Alongside the proposed abstraction reforms, Ofwat, the water regulator in England and Wales, expects water companies to build ‘resilience’ into their business plans. A ‘twin track’ approach will likely be needed to improve water security in England and Wales, with strategies that both enhance supply (e.g. transfers between rivers, new reservoirs and dams, desalination, effluent reuse) and reduce demand (e.g. smart metering, improving building standards, tackling cultural and behavioural barriers).

The latest focus on resilience also encourages companies to use innovative modelling to improve evidence around future risks. Water companies can stress-test policy options, or assess them against multiple success criteria over hundreds of scenarios using approaches such as Robust Decision Making (e.g. as is done by Water Resources in the South East, a regional grouping of six companies).

For a fully integrated abstraction system to succeed, however, water companies should not work in isolation from other stakeholders. The UK Climate Change Risk Assessment 2017 evidence report promotes the notion of ‘collective arrangements’ for water, such as farm-based water-sharing schemes and river catchment management groups. Indeed, over 100 catchment partnerships (composed of 1,500 organisations) already exist in the UK, potentially forming a basis for Defra’s catchment-based approach. The abstraction system may also benefit from interactions with land management, for instance through rewarding land users that conserve water and invest in natural storage. Exit from the Common Agricultural Policy (CAP) could present an opportunity to introduce new incentives for land managers to improve water efficiency in the UK.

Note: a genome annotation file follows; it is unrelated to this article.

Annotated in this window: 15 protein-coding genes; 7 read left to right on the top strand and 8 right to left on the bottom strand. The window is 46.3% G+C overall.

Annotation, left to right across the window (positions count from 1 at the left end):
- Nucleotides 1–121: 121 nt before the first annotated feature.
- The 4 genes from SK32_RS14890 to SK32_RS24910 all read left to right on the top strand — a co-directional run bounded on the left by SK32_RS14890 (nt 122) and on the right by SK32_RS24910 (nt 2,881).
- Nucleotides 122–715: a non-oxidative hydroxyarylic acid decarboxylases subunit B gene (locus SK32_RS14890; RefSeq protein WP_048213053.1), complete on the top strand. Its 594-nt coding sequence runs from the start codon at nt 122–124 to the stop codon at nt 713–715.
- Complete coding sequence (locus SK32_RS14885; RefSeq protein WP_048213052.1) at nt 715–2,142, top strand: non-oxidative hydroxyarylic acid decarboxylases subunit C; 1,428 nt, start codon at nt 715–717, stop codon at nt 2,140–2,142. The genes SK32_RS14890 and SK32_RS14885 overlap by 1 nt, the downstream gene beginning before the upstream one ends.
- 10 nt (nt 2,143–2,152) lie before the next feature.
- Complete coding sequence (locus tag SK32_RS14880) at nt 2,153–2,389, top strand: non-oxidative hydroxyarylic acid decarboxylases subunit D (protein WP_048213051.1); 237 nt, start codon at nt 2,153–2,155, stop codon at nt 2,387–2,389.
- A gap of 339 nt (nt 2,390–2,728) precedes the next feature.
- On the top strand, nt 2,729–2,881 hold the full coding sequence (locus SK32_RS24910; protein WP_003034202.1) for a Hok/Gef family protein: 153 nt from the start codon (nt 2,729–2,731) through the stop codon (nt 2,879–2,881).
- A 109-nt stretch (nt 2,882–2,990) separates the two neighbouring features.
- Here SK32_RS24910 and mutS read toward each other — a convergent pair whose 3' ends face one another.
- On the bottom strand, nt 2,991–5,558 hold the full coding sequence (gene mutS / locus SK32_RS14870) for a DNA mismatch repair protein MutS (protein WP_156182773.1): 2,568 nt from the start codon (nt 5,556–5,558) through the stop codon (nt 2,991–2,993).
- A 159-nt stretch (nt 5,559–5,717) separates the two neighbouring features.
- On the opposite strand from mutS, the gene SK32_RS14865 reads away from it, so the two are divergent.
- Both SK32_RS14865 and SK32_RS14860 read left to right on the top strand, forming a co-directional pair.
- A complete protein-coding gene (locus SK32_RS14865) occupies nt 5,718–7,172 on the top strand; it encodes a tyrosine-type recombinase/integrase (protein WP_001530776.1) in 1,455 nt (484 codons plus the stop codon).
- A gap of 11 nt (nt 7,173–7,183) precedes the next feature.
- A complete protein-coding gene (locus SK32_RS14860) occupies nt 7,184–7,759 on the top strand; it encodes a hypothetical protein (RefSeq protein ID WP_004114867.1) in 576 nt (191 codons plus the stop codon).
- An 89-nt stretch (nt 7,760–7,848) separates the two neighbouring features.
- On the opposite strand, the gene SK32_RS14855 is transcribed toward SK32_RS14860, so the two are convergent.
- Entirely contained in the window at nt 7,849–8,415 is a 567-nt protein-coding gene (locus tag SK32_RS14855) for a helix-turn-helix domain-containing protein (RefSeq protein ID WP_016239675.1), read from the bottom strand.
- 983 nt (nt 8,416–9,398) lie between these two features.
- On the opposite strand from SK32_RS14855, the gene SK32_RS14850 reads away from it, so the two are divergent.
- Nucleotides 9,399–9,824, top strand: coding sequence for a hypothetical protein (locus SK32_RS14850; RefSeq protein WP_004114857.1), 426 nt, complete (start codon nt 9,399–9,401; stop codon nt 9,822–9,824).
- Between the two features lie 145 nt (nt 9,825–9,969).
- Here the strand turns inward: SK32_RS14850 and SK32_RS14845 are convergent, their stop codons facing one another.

Researching my POSTnote was a challenge, especially when it came to balancing some very opposing views on a subject matter that is inherently highly political – access to water. But it was also an incredibly exciting time to be in Parliament. The ‘corridors of power’ were abuzz with the fallout from Brexit, Theresa May’s appointment as the new Prime Minister, and of course Donald Trump’s accession to the White House. It is our duty as researchers to connect with the policy world to a certain extent, and if done carefully and creatively, policy engagement can be rewarding and enriching. I would highly encourage any PhD students with an interest in policy to apply to RCUK’s policy internships scheme.